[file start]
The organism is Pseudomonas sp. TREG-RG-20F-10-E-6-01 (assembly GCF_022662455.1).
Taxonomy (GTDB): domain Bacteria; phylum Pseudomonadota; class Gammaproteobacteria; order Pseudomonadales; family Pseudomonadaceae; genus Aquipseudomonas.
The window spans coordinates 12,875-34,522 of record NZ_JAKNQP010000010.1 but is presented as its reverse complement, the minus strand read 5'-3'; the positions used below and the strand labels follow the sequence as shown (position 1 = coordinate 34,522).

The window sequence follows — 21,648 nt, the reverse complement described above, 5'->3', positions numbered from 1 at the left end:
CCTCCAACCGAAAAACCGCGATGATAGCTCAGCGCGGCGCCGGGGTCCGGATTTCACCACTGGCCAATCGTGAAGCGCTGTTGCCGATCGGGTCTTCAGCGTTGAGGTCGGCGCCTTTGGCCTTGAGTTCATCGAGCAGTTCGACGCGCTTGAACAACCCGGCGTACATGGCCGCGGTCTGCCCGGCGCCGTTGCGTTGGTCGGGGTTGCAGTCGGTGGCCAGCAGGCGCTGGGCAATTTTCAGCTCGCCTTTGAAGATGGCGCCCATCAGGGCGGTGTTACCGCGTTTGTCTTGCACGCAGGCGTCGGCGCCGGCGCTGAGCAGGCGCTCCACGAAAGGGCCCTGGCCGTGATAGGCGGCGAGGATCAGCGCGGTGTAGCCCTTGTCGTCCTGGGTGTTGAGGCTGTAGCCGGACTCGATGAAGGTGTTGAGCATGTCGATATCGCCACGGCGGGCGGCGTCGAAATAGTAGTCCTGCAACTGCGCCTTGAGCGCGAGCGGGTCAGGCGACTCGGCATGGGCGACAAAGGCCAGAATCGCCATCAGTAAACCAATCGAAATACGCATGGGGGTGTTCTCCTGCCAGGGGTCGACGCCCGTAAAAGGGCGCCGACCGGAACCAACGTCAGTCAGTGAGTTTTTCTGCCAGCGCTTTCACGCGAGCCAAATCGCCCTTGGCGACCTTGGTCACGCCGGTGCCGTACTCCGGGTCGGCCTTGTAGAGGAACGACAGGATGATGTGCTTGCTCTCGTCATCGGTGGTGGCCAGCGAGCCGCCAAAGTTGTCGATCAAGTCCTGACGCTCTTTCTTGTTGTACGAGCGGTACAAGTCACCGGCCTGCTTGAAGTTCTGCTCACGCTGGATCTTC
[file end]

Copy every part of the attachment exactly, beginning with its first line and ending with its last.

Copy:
The organism is Pseudomonas sp. TREG-RG-20F-10-E-6-01 (assembly GCF_022662455.1).
Taxonomy (GTDB): domain Bacteria; phylum Pseudomonadota; class Gammaproteobacteria; order Pseudomonadales; family Pseudomonadaceae; genus Aquipseudomonas.
The window spans coordinates 12,875-34,522 of record NZ_JAKNQP010000010.1 but is presented as its reverse complement, the minus strand read 5'-3'; the positions used below and the strand labels follow the sequence as shown (position 1 = coordinate 34,522).

The window sequence follows — 21,648 nt, the reverse complement described above, 5'->3', positions numbered from 1 at the left end:
CCTCCAACCGAAAAACCGCGATGATAGCTCAGCGCGGCGCCGGGGTCCGGATTTCACCACTGGCCAATCGTGAAGCGCTGTTGCCGATCGGGTCTTCAGCGTTGAGGTCGGCGCCTTTGGCCTTGAGTTCATCGAGCAGTTCGACGCGCTTGAACAACCCGGCGTACATGGCCGCGGTCTGCCCGGCGCCGTTGCGTTGGTCGGGGTTGCAGTCGGTGGCCAGCAGGCGCTGGGCAATTTTCAGCTCGCCTTTGAAGATGGCGCCCATCAGGGCGGTGTTACCGCGTTTGTCTTGCACGCAGGCGTCGGCGCCGGCGCTGAGCAGGCGCTCCACGAAAGGGCCCTGGCCGTGATAGGCGGCGAGGATCAGCGCGGTGTAGCCCTTGTCGTCCTGGGTGTTGAGGCTGTAGCCGGACTCGATGAAGGTGTTGAGCATGTCGATATCGCCACGGCGGGCGGCGTCGAAATAGTAGTCCTGCAACTGCGCCTTGAGCGCGAGCGGGTCAGGCGACTCGGCATGGGCGACAAAGGCCAGAATCGCCATCAGTAAACCAATCGAAATACGCATGGGGGTGTTCTCCTGCCAGGGGTCGACGCCCGTAAAAGGGCGCCGACCGGAACCAACGTCAGTCAGTGAGTTTTTCTGCCAGCGCTTTCACGCGAGCCAAATCGCCCTTGGCGACCTTGGTCACGCCGGTGCCGTACTCCGGGTCGGCCTTGTAGAGGAACGACAGGATGATGTGCTTGCTCTCGTCATCGGTGGTGGCCAGCGAGCCGCCAAAGTTGTCGATCAAGTCCTGACGCTCTTTCTTGTTGTACGAGCGGTACAAGTCACCGGCCTGCTTGAAGTTCTGCTCACGCTGGATCTTC